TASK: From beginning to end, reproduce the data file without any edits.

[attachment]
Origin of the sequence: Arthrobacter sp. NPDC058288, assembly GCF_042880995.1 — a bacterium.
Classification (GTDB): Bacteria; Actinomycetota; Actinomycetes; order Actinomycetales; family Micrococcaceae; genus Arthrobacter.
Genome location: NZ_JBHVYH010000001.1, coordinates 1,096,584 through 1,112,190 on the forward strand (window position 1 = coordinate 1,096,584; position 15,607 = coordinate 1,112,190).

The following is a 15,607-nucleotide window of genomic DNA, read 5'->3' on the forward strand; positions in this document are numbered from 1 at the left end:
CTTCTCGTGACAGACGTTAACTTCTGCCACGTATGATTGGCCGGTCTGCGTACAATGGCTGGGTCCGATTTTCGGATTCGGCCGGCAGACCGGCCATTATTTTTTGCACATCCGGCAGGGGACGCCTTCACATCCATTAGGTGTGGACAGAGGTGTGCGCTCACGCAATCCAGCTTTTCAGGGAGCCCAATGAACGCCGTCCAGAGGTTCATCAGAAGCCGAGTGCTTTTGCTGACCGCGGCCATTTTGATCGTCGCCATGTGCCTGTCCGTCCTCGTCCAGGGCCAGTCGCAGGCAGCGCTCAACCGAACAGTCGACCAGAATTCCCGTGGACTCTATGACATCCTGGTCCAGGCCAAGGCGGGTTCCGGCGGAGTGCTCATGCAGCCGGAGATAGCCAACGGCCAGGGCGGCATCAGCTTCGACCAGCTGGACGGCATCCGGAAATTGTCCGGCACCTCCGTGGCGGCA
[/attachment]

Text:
Origin of the sequence: Arthrobacter sp. NPDC058288, assembly GCF_042880995.1 — a bacterium.
Classification (GTDB): Bacteria; Actinomycetota; Actinomycetes; order Actinomycetales; family Micrococcaceae; genus Arthrobacter.
Genome location: NZ_JBHVYH010000001.1, coordinates 1,096,584 through 1,112,190 on the forward strand (window position 1 = coordinate 1,096,584; position 15,607 = coordinate 1,112,190).

The following is a 15,607-nucleotide window of genomic DNA, read 5'->3' on the forward strand; positions in this document are numbered from 1 at the left end:
CTTCTCGTGACAGACGTTAACTTCTGCCACGTATGATTGGCCGGTCTGCGTACAATGGCTGGGTCCGATTTTCGGATTCGGCCGGCAGACCGGCCATTATTTTTTGCACATCCGGCAGGGGACGCCTTCACATCCATTAGGTGTGGACAGAGGTGTGCGCTCACGCAATCCAGCTTTTCAGGGAGCCCAATGAACGCCGTCCAGAGGTTCATCAGAAGCCGAGTGCTTTTGCTGACCGCGGCCATTTTGATCGTCGCCATGTGCCTGTCCGTCCTCGTCCAGGGCCAGTCGCAGGCAGCGCTCAACCGAACAGTCGACCAGAATTCCCGTGGACTCTATGACATCCTGGTCCAGGCCAAGGCGGGTTCCGGCGGAGTGCTCATGCAGCCGGAGATAGCCAACGGCCAGGGCGGCATCAGCTTCGACCAGCTGGACGGCATCCGGAAATTGTCCGGCACCTCCGTGGCGGCA